A celebration was held on the occasion of the 79th Independence Day, under the patronage of the caretaker Prime Minister and in the presence of Najib Mikati, and at the invitation of the Minister of Culture, Judge Muhammad Wissam Al-Mortada, and the President of the National Conservatory, Dr. Heba Al-Qawas. A crowd of Lebanese gathered at the UNESCO Palace, to affirm the will to persevere through music and culture.
The celebration was attended by Mikati, Al-Mortada, and Al-Qawas, political, ministerial and parliamentary figures, diplomats, ambassadors from several Arab and Western countries, judicial figures, general managers, governors, mayors, media figures, journalists, cultural and artistic figures, and others.
A statement from the Conservatory pointed out, “The President of the National Higher Institute of Music, Dr. Heba Al-Kawas, did not want the anniversary of Lebanon’s independence to pass without celebrating it as befits the great national occasion, despite the difficult circumstances that Lebanon and the Lebanese live in. Al-Kawas carried the banner of defying the odds through a cultural and musical celebration.” Huge celebration of independence with a large audience that flocked to the theater of the UNESCO Palace to attend the celebration that was held on the occasion with the absence of the military parade in light of the presidential vacancy.This is a continuation of the renaissance path that Al-Qawas has taken since the beginning of her assumption of her duties as president to advance the Conservatory and restore its glory as a civilized face of Lebanon, and to perpetuate cultural diplomacy Lebanon is with the world through rentier activities and cooperation with institutions and official bodies, especially in Lebanon and abroad.
The National Institute was able to transfer the Lebanese to an atmosphere different from what they live in, an atmosphere similar to the cultural Lebanon that they were accustomed to before entering the tunnel of crisis, so this celebration came as a glimmer of hope, joy and optimism, especially with the sophistication that accompanied it with the Lebanese Philharmonic Orchestra led by, and the National Orchestra of Middle-Arabic Music, They excelled as leaders and musicians in presenting a rich and distinguished program inspired by the occasion.
After the opening with the national anthem, singing from the Fayhaa choir in a cappella style, the celebration was presented by journalist Roni Alfa, followed by a speech by Al-Murtada, in which he said: “Lebanon has a long history and great sacrifices for the sake of freedom and dignity. The outside called for their support in the squares and streets of Beirut and in all regions from unifying unitary demands, all of which called for the end of the mandate, evacuation and the achievement of complete and complete independence. And he added, “Lebanon and the industry of hope are synonymous. There is no country that clings to life more than Lebanon, and if the whole world leaves it, its children will not leave it.”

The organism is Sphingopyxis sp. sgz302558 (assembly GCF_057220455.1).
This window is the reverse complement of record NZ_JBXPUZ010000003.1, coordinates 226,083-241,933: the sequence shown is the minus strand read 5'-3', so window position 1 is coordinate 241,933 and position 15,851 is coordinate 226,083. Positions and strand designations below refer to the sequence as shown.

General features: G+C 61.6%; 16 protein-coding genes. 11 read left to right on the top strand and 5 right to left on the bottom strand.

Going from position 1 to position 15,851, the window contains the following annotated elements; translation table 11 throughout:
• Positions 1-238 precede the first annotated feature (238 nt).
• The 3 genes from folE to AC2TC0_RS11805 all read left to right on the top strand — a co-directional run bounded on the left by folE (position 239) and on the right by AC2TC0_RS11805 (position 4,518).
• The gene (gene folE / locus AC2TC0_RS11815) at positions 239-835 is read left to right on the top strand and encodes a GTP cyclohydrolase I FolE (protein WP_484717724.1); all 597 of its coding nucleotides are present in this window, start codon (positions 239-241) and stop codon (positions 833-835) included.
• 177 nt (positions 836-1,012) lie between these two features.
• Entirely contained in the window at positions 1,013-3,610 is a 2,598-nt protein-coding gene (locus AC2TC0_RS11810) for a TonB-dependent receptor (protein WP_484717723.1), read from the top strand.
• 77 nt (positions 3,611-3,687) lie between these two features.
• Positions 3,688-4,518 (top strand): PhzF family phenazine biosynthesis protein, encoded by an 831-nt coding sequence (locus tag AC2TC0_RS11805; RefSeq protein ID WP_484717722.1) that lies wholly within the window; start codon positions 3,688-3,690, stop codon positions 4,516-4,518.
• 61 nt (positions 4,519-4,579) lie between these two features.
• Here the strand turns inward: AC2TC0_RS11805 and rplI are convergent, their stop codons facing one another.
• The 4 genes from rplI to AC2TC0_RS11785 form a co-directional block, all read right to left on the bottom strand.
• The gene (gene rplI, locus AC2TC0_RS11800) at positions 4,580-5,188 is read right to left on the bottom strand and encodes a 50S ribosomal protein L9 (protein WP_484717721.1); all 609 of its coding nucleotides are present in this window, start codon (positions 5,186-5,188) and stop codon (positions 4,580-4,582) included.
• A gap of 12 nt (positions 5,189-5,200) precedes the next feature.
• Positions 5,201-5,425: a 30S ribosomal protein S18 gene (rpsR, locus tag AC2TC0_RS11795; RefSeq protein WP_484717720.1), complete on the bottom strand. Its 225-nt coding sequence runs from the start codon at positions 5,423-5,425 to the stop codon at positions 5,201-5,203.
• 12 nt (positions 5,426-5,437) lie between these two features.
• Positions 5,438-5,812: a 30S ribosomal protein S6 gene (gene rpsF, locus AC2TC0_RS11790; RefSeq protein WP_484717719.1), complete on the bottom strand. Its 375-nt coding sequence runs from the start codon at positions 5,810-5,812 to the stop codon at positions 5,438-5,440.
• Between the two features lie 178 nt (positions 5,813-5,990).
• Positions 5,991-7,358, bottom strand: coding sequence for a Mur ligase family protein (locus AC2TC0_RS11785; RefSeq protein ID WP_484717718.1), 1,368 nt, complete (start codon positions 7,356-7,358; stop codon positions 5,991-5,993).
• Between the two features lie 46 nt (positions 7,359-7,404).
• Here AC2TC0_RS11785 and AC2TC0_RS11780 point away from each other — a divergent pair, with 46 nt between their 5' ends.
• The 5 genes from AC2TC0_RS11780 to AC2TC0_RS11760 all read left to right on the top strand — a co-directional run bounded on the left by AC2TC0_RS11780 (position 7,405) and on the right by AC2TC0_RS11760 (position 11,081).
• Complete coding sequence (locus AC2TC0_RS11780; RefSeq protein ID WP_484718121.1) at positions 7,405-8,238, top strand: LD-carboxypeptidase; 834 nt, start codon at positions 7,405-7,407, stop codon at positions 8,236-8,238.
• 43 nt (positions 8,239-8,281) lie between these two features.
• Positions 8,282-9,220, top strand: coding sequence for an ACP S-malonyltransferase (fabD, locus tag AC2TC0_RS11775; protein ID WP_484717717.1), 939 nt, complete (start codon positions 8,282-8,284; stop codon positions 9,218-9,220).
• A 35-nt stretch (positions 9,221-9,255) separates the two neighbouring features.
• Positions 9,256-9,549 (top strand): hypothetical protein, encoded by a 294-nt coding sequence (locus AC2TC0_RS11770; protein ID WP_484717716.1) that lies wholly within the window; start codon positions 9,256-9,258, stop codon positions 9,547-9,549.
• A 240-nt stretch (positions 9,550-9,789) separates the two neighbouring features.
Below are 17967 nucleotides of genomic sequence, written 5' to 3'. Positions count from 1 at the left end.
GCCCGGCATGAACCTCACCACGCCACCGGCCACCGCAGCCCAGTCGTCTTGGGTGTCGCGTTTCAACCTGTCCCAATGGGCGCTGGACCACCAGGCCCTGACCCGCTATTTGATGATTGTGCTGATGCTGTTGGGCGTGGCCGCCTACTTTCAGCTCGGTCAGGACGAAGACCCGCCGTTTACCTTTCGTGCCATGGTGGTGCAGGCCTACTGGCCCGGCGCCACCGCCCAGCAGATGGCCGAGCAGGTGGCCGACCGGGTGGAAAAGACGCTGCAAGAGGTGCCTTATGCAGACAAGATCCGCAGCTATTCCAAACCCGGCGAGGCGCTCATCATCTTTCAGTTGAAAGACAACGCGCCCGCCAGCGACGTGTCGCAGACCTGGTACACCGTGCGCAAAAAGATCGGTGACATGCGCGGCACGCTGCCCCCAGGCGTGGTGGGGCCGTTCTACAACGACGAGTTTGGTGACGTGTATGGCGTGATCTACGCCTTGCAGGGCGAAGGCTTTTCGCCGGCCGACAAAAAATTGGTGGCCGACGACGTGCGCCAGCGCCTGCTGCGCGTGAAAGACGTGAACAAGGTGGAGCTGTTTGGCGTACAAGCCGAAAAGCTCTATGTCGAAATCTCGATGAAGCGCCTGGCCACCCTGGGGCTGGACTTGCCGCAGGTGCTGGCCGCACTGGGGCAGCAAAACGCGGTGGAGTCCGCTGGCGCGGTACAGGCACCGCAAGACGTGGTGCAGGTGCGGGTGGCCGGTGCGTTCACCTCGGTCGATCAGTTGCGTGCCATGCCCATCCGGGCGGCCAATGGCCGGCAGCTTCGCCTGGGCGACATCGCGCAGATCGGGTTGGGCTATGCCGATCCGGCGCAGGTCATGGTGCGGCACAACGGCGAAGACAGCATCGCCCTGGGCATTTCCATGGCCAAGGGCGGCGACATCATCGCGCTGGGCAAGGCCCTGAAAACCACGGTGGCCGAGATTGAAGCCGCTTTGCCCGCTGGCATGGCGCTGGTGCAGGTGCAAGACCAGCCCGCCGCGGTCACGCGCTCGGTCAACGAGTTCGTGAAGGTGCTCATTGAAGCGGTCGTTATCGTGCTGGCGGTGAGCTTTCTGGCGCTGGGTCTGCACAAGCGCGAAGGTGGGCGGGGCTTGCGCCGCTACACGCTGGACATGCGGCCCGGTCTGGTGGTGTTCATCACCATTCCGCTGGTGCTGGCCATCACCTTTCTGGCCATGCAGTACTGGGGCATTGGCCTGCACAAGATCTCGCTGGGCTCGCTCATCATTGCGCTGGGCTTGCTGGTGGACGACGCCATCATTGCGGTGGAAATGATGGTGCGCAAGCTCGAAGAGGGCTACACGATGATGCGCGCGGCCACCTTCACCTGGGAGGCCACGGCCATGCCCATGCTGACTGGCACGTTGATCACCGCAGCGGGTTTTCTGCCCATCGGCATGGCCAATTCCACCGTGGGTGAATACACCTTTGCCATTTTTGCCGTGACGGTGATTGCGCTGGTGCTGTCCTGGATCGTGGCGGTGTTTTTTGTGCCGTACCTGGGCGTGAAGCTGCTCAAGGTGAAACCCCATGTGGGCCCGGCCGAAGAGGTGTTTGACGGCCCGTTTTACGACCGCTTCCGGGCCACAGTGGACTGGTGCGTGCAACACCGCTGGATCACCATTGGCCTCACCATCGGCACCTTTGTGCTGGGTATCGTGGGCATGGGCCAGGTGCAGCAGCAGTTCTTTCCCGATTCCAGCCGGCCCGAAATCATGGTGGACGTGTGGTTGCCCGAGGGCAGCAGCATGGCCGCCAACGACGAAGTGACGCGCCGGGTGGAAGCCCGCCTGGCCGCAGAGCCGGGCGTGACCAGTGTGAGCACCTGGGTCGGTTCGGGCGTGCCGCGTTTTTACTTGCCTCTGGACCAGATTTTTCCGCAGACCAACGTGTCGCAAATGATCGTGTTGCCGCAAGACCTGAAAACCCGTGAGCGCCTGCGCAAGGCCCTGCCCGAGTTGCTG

In his speech, Mikati said, “Independence does not only mean liberating the land from strangers, but it is also a blessing and a responsibility that must be preserved,” stressing the need to complete the contract of constitutional institutions by electing the head of the state and the symbol of its sovereignty as soon as possible.
He added, “Our joy today is incomplete due to the incomplete contract of constitutional institutions. Let us not consider that the existence of a vacuum in any position means only a group of Lebanese, because in fact it concerns all of us. We must expedite the completion of the contract of constitutional institutions by electing the head of the state and the symbol of its sovereignty as soon as possible.” To be the referee, and on the biography of the referee and the match, and in the presence of His Excellency the Saudi ambassador, we congratulate him from our hearts on the Saudi goals that have been achieved.
And he said: “No matter how bright or estranged we are and how we set out on the paths of life and in the world, there is nothing in the world more precious than the land of Lebanon, and it is not just a land we live on, but rather an entity that lives inside each one of us, and it is the homeland of a message and this message we must spread wherever we go.”
The festive program kicked off with the Lebanese Philharmonic Orchestra led by Maestro Garo Avissian, which moved the audience to the sophistication of symphonic music with enchanting pieces by the two composers: Naji Hakim (Lebanese Overture), Heba El Kawas (PleusisNo 1), and Jamal Abu El Hassan (Dance suite No. 1), and Tahia Symphony by Zaki Nassif: Butterfly and Zahra, Whatever Hurts Our Country.
Then the National Orchestra of Eastern Arab Music, led by Maestro Andre Al-Hajj, took the stage with the participation of the artist Ghassan Saliba. The artist, Ghassan Saliba, accompanied by the orchestra, performed songs: Watani Bayarafni (poetry and music by Osama Al-Rahbani), Gharibeen and Layl (poetry and music by Mansour Al-Rahbani), People of the Earth (poetry and music by Elie Al-Shuwairi), Decorate the Square (poetry and music by Mansour Al-Rahbani), and Saliba concluded the celebration with a song “If the King Goes” (Poetry and Melody by Mansour Rahbani).
The celebration included a poetic participation with poems inspired by the occasion by the poets Antoine Saadeh and Rudi Rahma.